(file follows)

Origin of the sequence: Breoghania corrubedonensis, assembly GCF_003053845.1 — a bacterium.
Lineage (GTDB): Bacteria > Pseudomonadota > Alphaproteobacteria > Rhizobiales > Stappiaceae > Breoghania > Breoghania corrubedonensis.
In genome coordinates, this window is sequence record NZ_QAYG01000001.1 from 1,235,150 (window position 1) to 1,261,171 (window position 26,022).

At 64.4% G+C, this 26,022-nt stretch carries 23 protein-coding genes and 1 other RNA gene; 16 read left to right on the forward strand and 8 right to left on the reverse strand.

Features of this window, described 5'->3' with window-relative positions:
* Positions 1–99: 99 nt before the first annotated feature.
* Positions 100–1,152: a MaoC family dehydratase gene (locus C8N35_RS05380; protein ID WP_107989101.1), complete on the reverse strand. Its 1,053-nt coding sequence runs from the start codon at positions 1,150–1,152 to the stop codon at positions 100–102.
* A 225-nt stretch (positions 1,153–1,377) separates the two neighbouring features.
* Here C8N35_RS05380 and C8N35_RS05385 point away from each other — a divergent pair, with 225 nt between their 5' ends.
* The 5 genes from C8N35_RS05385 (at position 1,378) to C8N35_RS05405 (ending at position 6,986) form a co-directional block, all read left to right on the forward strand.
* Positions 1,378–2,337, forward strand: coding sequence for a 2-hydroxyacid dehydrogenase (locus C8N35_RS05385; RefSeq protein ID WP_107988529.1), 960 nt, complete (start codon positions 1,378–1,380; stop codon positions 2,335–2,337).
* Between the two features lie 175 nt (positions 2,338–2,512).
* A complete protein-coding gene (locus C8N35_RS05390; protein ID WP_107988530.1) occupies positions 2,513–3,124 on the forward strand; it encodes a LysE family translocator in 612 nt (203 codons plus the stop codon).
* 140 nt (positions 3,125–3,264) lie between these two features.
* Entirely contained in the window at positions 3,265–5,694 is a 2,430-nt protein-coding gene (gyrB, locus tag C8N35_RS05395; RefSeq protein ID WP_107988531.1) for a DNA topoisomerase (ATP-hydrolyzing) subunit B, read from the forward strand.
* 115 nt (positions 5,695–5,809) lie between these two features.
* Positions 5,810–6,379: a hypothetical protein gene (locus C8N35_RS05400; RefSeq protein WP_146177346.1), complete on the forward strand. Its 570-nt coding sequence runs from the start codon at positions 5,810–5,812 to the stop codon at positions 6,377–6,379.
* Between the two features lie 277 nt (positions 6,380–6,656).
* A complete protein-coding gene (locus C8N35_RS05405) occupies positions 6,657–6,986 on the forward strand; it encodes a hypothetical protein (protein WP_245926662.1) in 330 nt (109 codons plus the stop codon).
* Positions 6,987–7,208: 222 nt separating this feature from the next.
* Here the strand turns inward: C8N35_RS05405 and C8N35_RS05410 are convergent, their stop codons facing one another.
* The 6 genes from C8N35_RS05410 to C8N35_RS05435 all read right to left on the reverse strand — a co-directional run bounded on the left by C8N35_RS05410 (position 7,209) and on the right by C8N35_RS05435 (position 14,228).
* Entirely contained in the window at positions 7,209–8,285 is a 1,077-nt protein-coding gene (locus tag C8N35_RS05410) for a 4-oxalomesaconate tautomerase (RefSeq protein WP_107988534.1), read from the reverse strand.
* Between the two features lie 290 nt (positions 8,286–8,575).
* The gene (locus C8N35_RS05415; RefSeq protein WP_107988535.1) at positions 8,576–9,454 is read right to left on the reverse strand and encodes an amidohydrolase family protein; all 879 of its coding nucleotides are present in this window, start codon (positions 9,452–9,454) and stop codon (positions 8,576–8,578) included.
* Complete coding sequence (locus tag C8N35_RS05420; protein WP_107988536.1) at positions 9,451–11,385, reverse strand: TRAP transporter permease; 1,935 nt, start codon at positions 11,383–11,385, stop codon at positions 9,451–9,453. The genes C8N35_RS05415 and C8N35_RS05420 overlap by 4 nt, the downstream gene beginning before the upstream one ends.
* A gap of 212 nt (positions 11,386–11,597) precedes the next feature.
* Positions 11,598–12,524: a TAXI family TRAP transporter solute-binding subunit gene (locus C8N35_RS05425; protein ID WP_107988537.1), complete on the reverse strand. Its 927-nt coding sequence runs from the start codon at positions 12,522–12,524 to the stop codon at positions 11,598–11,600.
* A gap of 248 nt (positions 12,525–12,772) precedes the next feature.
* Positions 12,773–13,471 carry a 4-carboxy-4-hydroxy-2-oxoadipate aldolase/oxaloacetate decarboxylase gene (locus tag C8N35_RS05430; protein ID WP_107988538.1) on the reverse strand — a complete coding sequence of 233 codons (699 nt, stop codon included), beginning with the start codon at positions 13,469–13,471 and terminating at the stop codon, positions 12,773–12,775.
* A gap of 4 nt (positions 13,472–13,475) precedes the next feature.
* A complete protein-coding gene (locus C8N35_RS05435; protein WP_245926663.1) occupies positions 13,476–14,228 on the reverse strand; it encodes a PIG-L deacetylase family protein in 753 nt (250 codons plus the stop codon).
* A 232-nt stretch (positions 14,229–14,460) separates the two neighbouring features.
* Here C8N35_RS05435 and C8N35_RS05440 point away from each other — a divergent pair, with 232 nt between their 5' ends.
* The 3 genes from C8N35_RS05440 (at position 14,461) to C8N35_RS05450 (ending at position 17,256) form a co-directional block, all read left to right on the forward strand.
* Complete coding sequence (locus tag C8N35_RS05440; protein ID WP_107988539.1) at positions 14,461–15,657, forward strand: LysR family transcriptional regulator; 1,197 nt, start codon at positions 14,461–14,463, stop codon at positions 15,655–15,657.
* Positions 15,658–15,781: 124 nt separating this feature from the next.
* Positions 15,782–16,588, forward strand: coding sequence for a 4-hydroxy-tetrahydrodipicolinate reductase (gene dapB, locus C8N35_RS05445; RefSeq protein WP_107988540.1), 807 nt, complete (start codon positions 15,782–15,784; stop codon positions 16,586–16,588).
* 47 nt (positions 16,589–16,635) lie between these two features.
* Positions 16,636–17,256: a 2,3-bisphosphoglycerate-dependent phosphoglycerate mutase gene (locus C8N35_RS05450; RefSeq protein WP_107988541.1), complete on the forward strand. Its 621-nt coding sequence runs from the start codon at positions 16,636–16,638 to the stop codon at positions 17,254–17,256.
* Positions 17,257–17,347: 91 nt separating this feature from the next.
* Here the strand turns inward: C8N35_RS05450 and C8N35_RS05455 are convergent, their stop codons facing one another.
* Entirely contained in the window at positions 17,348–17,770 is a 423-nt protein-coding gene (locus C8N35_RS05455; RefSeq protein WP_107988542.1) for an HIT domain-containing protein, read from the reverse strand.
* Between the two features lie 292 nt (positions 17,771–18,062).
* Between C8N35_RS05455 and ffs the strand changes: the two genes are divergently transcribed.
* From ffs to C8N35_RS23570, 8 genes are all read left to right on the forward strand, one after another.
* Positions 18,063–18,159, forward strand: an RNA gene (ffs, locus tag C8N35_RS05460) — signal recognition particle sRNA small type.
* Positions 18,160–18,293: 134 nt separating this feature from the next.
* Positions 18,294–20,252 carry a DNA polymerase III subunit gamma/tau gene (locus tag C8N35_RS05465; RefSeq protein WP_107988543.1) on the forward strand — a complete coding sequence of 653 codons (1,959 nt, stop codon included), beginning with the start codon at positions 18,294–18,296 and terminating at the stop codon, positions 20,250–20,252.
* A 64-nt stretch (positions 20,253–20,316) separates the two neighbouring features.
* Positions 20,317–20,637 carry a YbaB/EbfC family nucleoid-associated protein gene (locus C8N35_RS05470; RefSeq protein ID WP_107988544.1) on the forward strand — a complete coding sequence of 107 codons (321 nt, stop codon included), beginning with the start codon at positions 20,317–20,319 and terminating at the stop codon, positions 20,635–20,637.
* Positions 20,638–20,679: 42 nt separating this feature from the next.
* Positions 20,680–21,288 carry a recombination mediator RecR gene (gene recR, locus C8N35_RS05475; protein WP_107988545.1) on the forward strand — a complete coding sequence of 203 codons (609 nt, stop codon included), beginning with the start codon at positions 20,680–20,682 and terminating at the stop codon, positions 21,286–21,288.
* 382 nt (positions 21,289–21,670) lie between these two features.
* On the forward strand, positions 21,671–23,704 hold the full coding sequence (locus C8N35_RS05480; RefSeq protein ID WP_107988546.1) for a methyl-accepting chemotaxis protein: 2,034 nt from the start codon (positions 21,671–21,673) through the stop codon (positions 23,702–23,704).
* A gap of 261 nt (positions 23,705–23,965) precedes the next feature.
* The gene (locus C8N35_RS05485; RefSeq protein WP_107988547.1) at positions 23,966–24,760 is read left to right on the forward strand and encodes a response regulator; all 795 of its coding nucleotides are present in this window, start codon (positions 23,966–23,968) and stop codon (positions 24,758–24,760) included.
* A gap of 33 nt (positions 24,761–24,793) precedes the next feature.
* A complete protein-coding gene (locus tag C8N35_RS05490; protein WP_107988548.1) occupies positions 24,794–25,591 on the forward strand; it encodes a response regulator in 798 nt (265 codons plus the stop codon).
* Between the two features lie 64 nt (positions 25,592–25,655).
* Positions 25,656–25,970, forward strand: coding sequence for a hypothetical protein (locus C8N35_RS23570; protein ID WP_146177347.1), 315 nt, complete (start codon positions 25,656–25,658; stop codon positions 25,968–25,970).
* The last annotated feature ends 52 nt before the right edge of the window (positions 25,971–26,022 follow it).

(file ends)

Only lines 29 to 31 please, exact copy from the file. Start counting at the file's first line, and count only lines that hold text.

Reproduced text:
* A gap of 248 nt (positions 12,525–12,772) precedes the next feature.
* Positions 12,773–13,471 carry a 4-carboxy-4-hydroxy-2-oxoadipate aldolase/oxaloacetate decarboxylase gene (locus tag C8N35_RS05430; protein ID WP_107988538.1) on the reverse strand — a complete coding sequence of 233 codons (699 nt, stop codon included), beginning with the start codon at positions 13,469–13,471 and terminating at the stop codon, positions 12,773–12,775.
* A gap of 4 nt (positions 13,472–13,475) precedes the next feature.